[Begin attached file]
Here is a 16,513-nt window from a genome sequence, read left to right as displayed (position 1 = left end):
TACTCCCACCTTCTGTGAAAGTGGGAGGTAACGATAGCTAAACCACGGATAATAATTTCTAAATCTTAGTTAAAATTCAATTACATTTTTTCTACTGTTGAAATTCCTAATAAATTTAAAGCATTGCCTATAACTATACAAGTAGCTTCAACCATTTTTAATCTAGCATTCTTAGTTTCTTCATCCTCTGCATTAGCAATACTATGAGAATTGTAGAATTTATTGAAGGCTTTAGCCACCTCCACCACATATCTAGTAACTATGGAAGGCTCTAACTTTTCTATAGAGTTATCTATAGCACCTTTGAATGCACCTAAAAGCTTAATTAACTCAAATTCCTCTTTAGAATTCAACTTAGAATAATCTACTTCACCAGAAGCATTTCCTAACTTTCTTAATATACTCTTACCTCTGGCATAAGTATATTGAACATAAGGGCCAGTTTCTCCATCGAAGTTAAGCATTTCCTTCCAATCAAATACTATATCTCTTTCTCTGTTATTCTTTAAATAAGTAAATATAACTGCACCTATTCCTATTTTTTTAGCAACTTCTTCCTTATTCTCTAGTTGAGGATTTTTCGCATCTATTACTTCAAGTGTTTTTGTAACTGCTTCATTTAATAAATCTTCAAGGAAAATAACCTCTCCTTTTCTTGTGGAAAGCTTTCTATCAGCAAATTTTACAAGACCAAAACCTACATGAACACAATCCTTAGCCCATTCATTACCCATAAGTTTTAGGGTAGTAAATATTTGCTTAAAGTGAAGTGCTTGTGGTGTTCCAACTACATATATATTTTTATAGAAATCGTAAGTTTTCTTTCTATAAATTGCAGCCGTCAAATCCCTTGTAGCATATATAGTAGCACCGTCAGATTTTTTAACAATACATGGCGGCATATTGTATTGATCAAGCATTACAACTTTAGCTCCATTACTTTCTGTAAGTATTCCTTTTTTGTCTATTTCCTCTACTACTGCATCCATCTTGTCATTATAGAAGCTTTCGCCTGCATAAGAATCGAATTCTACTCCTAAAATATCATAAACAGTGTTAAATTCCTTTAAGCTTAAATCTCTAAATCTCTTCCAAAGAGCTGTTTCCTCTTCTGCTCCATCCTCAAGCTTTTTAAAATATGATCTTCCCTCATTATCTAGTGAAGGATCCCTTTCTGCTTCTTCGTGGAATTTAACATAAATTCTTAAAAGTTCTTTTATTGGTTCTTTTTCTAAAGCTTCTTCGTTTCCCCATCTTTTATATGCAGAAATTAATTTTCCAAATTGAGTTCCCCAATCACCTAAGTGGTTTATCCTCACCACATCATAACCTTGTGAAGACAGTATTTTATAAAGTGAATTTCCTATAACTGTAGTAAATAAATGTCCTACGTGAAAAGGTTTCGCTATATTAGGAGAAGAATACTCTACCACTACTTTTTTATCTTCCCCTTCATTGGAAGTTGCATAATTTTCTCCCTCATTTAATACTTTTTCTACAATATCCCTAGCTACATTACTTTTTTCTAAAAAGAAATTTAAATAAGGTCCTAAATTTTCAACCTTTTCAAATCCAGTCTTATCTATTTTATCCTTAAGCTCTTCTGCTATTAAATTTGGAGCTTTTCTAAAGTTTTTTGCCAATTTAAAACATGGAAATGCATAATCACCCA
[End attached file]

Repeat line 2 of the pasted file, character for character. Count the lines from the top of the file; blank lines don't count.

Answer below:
TACTCCCACCTTCTGTGAAAGTGGGAGGTAACGATAGCTAAACCACGGATAATAATTTCTAAATCTTAGTTAAAATTCAATTACATTTTTTCTACTGTTGAAATTCCTAATAAATTTAAAGCATTGCCTATAACTATACAAGTAGCTTCAACCATTTTTAATCTAGCATTCTTAGTTTCTTCATCCTCTGCATTAGCAATACTATGAGAATTGTAGAATTTATTGAAGGCTTTAGCCACCTCCACCACATATCTAGTAACTATGGAAGGCTCTAACTTTTCTATAGAGTTATCTATAGCACCTTTGAATGCACCTAAAAGCTTAATTAACTCAAATTCCTCTTTAGAATTCAACTTAGAATAATCTACTTCACCAGAAGCATTTCCTAACTTTCTTAATATACTCTTACCTCTGGCATAAGTATATTGAACATAAGGGCCAGTTTCTCCATCGAAGTTAAGCATTTCCTTCCAATCAAATACTATATCTCTTTCTCTGTTATTCTTTAAATAAGTAAATATAACTGCACCTATTCCTATTTTTTTAGCAACTTCTTCCTTATTCTCTAGTTGAGGATTTTTCGCATCTATTACTTCAAGTGTTTTTGTAACTGCTTCATTTAATAAATCTTCAAGGAAAATAACCTCTCCTTTTCTTGTGGAAAGCTTTCTATCAGCAAATTTTACAAGACCAAAACCTACATGAACACAATCCTTAGCCCATTCATTACCCATAAGTTTTAGGGTAGTAAATATTTGCTTAAAGTGAAGTGCTTGTGGTGTTCCAACTACATATATATTTTTATAGAAATCGTAAGTTTTCTTTCTATAAATTGCAGCCGTCAAATCCCTTGTAGCATATATAGTAGCACCGTCAGATTTTTTAACAATACATGGCGGCATATTGTATTGATCAAGCATTACAACTTTAGCTCCATTACTTTCTGTAAGTATTCCTTTTTTGTCTATTTCCTCTACTACTGCATCCATCTTGTCATTATAGAAGCTTTCGCCTGCATAAGAATCGAATTCTACTCCTAAAATATCATAAACAGTGTTAAATTCCTTTAAGCTTAAATCTCTAAATCTCTTCCAAAGAGCTGTTTCCTCTTCTGCTCCATCCTCAAGCTTTTTAAAATATGATCTTCCCTCATTATCTAGTGAAGGATCCCTTTCTGCTTCTTCGTGGAATTTAACATAAATTCTTAAAAGTTCTTTTATTGGTTCTTTTTCTAAAGCTTCTTCGTTTCCCCATCTTTTATATGCAGAAATTAATTTTCCAAATTGAGTTCCCCAATCACCTAAGTGGTTTATCCTCACCACATCATAACCTTGTGAAGACAGTATTTTATAAAGTGAATTTCCTATAACTGTAGTAAATAAATGTCCTACGTGAAAAGGTTTCGCTATATTAGGAGAAGAATACTCTACCACTACTTTTTTATCTTCCCCTTCATTGGAAGTTGCATAATTTTCTCCCTCATTTAATACTTTTTCTACAATATCCCTAGCTACATTACTTTTTTCTAAAAAGAAATTTAAATAAGGTCCTAAATTTTCAACCTTTTCAAATCCAGTCTTATCTATTTTATCCTTAAGCTCTTCTGCTATTAAATTTGGAGCTTTTCTAAAGTTTTTTGCCAATTTAAAACATGGAAATGCATAATCACCCA